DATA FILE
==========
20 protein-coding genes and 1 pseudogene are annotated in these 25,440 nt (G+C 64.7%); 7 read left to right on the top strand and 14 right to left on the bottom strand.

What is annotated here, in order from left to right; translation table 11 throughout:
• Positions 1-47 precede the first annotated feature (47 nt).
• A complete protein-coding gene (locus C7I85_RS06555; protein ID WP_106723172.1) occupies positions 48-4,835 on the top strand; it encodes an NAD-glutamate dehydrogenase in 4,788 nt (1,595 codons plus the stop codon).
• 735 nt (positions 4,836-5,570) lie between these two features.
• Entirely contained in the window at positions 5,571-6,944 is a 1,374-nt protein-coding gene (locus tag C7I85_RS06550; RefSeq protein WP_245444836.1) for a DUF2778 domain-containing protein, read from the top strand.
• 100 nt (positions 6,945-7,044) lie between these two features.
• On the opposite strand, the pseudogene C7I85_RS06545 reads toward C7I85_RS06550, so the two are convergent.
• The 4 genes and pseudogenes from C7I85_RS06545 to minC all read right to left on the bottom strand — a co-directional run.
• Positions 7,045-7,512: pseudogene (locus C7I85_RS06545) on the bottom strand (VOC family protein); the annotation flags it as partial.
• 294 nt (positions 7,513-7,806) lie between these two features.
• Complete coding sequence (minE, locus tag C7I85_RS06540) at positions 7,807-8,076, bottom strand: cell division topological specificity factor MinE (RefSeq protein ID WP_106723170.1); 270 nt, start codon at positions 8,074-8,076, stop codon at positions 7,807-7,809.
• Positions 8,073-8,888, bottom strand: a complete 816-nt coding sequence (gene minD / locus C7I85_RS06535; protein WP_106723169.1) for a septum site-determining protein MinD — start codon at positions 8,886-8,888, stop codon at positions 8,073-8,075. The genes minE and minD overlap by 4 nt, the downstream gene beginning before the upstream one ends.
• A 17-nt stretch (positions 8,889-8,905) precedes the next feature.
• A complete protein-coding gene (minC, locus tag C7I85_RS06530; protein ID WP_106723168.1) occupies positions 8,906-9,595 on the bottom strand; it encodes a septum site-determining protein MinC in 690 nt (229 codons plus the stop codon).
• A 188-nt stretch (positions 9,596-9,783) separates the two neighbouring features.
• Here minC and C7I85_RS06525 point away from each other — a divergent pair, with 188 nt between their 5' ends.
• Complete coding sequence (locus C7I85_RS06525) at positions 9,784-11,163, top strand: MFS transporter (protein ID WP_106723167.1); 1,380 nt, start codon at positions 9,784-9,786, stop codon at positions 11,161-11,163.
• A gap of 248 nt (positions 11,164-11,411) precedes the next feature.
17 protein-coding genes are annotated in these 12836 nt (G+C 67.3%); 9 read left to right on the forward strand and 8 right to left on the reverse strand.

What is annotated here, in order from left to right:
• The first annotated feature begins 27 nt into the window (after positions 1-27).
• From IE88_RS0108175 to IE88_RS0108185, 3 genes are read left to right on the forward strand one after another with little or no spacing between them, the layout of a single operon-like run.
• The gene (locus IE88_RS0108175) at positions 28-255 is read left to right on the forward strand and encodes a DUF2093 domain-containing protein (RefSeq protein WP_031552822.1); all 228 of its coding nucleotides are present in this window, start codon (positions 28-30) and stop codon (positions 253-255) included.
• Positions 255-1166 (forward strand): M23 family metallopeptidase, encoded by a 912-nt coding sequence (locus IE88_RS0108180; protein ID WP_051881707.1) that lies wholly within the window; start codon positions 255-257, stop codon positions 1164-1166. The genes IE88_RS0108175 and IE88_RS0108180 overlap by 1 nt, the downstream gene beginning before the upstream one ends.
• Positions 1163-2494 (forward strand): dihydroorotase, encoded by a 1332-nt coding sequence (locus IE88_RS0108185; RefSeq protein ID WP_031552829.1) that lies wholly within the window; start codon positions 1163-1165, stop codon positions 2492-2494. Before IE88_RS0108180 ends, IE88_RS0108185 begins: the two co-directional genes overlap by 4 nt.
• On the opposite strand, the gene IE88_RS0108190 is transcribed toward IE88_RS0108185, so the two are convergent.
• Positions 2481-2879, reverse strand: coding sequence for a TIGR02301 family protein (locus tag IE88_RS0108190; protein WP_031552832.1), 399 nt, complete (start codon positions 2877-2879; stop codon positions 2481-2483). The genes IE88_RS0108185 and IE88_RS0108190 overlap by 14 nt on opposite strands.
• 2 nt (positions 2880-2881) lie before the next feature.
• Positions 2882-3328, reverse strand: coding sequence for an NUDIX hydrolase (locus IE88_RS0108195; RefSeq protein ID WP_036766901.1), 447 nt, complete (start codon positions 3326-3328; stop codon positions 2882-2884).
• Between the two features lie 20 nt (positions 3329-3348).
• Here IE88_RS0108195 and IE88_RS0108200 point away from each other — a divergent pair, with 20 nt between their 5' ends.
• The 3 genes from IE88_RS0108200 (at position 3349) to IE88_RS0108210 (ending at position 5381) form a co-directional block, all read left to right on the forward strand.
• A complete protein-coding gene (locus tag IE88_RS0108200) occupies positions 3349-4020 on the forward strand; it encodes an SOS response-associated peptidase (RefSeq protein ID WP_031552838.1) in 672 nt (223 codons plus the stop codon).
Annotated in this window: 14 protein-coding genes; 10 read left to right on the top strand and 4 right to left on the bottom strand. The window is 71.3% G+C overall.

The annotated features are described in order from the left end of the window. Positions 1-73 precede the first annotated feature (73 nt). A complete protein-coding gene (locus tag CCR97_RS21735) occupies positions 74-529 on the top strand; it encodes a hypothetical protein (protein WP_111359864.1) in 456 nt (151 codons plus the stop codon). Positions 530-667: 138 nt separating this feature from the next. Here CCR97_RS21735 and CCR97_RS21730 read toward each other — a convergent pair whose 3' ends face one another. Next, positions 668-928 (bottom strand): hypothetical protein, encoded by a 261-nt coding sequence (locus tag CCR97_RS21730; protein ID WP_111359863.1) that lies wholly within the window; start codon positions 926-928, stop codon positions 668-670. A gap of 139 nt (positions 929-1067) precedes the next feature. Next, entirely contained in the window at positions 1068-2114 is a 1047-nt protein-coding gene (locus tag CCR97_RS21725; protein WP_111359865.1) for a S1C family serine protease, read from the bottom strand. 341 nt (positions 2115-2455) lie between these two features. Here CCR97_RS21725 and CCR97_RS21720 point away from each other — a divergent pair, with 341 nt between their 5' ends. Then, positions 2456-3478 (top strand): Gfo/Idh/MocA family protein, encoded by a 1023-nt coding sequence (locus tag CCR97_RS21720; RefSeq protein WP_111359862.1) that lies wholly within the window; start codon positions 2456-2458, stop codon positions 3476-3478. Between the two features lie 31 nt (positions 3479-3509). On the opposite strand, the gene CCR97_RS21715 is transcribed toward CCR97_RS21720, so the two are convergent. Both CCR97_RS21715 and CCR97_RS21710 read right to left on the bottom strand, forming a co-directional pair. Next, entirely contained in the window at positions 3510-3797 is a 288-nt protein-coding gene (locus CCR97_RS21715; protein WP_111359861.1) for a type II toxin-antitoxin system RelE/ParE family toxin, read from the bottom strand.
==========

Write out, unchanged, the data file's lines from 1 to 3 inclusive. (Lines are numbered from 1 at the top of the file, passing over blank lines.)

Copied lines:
20 protein-coding genes and 1 pseudogene are annotated in these 25,440 nt (G+C 64.7%); 7 read left to right on the top strand and 14 right to left on the bottom strand.

What is annotated here, in order from left to right; translation table 11 throughout:
• Positions 1-47 precede the first annotated feature (47 nt).